We don’t endorse political candidates. Longtime readers know this. It’s an issue newspaper publishers and editors have debated for years.

Newspapers share their opinions on a host of other issues and matters of local importance, so why not weigh in on who they think is best suited for the elected office? That’s one side of the argument to endorse. Choosing not to endorse really comes down to a finer point. Once a newspaper has done its best to give readers useful information on candidates, their backgrounds, their reasons for running and such, then they have done their job and should let the readers decide for themselves. In short, inform and then get out of the way.

That policy hasn’t changed and likely won’t change, at least not under current leadership at the Index-Journal. Instead, we try our level best to do what was just said above: inform and get out of the way.

With that said, however, we remain impressed that an open seat on Greenwood County Council has elicited such broad interest that six people are seeking the position.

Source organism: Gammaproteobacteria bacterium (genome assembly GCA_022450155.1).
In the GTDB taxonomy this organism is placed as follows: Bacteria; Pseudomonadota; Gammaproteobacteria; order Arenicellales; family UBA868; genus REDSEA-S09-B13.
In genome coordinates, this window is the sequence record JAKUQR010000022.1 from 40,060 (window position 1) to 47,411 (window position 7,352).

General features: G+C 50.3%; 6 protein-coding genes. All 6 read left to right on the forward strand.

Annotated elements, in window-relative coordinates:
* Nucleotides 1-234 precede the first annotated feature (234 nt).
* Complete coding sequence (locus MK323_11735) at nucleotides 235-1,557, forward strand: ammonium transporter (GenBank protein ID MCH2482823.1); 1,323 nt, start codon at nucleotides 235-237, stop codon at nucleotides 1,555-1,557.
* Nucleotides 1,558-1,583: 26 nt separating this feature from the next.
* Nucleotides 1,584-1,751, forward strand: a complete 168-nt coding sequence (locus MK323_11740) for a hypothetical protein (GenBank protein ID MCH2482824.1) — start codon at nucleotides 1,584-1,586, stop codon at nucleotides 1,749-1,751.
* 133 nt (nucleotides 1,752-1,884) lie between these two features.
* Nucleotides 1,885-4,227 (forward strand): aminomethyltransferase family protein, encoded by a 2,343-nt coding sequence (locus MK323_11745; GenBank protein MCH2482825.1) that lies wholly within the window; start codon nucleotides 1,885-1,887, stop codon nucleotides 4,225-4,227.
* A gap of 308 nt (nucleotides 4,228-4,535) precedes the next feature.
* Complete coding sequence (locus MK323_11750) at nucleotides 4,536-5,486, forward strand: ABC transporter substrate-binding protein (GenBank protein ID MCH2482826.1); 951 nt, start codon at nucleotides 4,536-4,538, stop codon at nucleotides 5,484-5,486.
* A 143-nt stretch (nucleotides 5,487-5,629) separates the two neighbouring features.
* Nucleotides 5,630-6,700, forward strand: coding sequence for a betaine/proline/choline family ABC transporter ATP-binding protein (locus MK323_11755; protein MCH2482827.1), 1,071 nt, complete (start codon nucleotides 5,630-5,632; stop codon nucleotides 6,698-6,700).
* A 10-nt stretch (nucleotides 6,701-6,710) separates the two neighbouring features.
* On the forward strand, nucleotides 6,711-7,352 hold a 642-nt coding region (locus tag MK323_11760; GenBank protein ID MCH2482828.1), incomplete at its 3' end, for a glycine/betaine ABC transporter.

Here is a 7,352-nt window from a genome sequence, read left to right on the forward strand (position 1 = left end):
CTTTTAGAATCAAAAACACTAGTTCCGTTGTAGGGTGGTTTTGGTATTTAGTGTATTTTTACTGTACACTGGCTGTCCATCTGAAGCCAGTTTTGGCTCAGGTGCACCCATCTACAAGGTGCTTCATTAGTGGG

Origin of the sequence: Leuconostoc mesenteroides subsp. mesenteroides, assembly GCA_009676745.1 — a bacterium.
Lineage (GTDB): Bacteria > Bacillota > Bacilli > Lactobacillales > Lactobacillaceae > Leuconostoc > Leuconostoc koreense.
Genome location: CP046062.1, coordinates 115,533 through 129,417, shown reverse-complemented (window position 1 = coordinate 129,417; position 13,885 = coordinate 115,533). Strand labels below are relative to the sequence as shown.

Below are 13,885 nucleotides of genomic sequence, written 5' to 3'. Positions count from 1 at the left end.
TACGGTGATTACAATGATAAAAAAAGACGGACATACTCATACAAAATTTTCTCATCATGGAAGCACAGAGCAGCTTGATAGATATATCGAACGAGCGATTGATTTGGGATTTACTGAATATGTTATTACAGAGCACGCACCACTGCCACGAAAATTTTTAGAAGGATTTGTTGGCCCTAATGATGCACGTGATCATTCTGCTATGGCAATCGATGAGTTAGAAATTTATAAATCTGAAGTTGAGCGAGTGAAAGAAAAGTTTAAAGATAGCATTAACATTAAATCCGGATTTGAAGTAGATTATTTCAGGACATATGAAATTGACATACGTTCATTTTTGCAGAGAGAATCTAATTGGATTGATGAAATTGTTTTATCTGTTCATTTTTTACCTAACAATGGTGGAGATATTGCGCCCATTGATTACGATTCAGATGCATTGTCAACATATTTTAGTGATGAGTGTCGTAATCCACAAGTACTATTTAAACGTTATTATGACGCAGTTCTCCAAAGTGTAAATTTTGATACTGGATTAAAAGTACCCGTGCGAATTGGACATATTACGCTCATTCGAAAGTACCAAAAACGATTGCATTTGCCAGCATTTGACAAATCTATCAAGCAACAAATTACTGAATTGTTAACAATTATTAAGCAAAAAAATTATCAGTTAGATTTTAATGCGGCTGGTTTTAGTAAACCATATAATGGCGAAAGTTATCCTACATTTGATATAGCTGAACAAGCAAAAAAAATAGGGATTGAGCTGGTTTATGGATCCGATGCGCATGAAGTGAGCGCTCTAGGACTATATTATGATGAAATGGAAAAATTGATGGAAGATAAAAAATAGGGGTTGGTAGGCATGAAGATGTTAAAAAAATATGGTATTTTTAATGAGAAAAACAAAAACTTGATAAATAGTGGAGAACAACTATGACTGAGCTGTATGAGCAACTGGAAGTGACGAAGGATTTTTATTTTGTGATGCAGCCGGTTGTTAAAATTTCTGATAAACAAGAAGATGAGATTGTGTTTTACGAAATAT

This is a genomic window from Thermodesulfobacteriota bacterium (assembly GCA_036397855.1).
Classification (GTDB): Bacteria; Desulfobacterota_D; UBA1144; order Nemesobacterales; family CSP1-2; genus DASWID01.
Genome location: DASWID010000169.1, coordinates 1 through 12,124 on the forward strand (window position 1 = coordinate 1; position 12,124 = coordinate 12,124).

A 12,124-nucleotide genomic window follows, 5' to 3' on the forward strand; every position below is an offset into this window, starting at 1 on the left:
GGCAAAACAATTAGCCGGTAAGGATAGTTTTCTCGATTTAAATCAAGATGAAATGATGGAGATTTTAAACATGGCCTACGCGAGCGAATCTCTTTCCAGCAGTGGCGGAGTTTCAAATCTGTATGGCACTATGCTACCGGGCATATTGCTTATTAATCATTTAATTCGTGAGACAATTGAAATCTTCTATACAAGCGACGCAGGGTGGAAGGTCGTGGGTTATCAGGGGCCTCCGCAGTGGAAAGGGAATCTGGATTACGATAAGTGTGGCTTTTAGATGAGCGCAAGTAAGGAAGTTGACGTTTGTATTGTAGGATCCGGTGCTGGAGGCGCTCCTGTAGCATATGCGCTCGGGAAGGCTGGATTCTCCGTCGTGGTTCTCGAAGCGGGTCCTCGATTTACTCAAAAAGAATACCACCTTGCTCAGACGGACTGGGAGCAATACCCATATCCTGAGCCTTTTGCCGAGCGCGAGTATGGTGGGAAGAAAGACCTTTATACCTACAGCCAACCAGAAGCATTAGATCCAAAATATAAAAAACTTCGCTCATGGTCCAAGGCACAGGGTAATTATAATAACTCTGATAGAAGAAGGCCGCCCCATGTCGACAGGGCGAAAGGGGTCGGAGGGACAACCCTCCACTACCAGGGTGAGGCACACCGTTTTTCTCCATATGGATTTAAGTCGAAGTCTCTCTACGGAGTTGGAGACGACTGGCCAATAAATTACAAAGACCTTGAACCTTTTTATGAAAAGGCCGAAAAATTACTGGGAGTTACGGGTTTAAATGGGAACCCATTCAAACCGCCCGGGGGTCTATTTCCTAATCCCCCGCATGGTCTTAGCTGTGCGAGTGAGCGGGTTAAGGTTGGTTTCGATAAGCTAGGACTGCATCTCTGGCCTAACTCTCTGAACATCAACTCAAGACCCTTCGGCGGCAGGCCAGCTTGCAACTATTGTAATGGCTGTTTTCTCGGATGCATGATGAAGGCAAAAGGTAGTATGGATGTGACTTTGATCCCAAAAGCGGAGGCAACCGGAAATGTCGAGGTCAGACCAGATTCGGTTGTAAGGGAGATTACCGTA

We were, of course, deeply saddened when news of Steve Brown’s death came Aug. 13. Brown was 73 and had been a voice of reason on county council, especially during his stint as chairperson of that body. Brown’s experience as a city manager in Greenwood was invaluable to bring to the table as a county council member.

Someone will be elected to fill his void in December, and we hope that whoever does succeed Brown will strive to emulate the high qualities he brought. He was a listener, he was a straight shooter but not unbending. He genuinely cared about the county and served on council for that very reason.

Off-year and special elections all too often result in light voter turnout. Only voters who live within the boundaries of Greenwood County Council District 5 can head to the polls Tuesday. They have two choices to make. First, they must choose whether to vote in the Republican or Democrat primary race. Second, they have to decide which of the three candidates will get their vote. Both primaries have three candidates on the ballot.

Nothing is more important than grassroots elections. The people elected have the capacity to affect the people’s day-to-day lives to a large extent more than those in Washington, D.C.

So we urge people to take the time and make the effort to vote, if eligible. And they will be asked to do it again in December, if not sooner, in the event a runoff election or two has to take place.

Remember, voting is your right, your privilege and, more important, your civic duty.